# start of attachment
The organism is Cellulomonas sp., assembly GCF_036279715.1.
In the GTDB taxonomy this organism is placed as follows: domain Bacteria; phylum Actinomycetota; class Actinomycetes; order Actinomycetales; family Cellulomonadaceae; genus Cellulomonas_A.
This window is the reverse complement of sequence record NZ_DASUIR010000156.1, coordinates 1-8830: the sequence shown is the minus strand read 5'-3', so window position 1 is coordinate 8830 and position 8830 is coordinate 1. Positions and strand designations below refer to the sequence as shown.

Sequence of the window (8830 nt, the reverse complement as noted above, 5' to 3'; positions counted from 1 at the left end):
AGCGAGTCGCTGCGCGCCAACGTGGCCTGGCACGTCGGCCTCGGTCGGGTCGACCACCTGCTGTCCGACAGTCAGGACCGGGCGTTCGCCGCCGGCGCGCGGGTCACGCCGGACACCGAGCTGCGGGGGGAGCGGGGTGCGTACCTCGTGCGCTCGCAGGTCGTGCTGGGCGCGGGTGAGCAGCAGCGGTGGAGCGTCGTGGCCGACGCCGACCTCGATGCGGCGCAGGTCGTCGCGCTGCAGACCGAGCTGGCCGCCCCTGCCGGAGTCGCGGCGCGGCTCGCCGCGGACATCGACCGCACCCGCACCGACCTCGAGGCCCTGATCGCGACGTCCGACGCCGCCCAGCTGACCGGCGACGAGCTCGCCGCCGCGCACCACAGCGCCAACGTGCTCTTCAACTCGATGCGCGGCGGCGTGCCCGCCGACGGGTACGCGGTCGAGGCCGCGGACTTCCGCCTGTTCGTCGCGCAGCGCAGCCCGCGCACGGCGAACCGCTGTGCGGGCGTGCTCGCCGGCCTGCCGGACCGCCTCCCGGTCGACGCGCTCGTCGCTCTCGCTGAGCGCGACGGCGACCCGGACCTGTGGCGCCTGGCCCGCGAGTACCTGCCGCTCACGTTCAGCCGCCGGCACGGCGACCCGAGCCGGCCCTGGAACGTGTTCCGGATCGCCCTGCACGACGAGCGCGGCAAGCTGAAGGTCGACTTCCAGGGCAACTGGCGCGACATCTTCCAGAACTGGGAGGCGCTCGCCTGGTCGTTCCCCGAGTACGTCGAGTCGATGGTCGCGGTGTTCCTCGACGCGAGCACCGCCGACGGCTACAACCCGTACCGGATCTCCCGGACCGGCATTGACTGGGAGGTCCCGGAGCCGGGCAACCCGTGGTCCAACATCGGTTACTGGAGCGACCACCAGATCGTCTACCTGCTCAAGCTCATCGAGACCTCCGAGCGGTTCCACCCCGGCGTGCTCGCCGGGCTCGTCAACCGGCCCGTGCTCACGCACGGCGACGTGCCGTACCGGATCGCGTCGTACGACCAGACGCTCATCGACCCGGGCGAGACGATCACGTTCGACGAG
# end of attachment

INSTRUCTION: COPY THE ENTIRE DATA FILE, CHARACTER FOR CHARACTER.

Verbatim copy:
The organism is Cellulomonas sp., assembly GCF_036279715.1.
In the GTDB taxonomy this organism is placed as follows: domain Bacteria; phylum Actinomycetota; class Actinomycetes; order Actinomycetales; family Cellulomonadaceae; genus Cellulomonas_A.
This window is the reverse complement of sequence record NZ_DASUIR010000156.1, coordinates 1-8830: the sequence shown is the minus strand read 5'-3', so window position 1 is coordinate 8830 and position 8830 is coordinate 1. Positions and strand designations below refer to the sequence as shown.

Sequence of the window (8830 nt, the reverse complement as noted above, 5' to 3'; positions counted from 1 at the left end):
AGCGAGTCGCTGCGCGCCAACGTGGCCTGGCACGTCGGCCTCGGTCGGGTCGACCACCTGCTGTCCGACAGTCAGGACCGGGCGTTCGCCGCCGGCGCGCGGGTCACGCCGGACACCGAGCTGCGGGGGGAGCGGGGTGCGTACCTCGTGCGCTCGCAGGTCGTGCTGGGCGCGGGTGAGCAGCAGCGGTGGAGCGTCGTGGCCGACGCCGACCTCGATGCGGCGCAGGTCGTCGCGCTGCAGACCGAGCTGGCCGCCCCTGCCGGAGTCGCGGCGCGGCTCGCCGCGGACATCGACCGCACCCGCACCGACCTCGAGGCCCTGATCGCGACGTCCGACGCCGCCCAGCTGACCGGCGACGAGCTCGCCGCCGCGCACCACAGCGCCAACGTGCTCTTCAACTCGATGCGCGGCGGCGTGCCCGCCGACGGGTACGCGGTCGAGGCCGCGGACTTCCGCCTGTTCGTCGCGCAGCGCAGCCCGCGCACGGCGAACCGCTGTGCGGGCGTGCTCGCCGGCCTGCCGGACCGCCTCCCGGTCGACGCGCTCGTCGCTCTCGCTGAGCGCGACGGCGACCCGGACCTGTGGCGCCTGGCCCGCGAGTACCTGCCGCTCACGTTCAGCCGCCGGCACGGCGACCCGAGCCGGCCCTGGAACGTGTTCCGGATCGCCCTGCACGACGAGCGCGGCAAGCTGAAGGTCGACTTCCAGGGCAACTGGCGCGACATCTTCCAGAACTGGGAGGCGCTCGCCTGGTCGTTCCCCGAGTACGTCGAGTCGATGGTCGCGGTGTTCCTCGACGCGAGCACCGCCGACGGCTACAACCCGTACCGGATCTCCCGGACCGGCATTGACTGGGAGGTCCCGGAGCCGGGCAACCCGTGGTCCAACATCGGTTACTGGAGCGACCACCAGATCGTCTACCTGCTCAAGCTCATCGAGACCTCCGAGCGGTTCCACCCCGGCGTGCTCGCCGGGCTCGTCAACCGGCCCGTGCTCACGCACGGCGACGTGCCGTACCGGATCGCGTCGTACGACCAGACGCTCATCGACCCGGGCGAGACGATCACGTTCGACGAG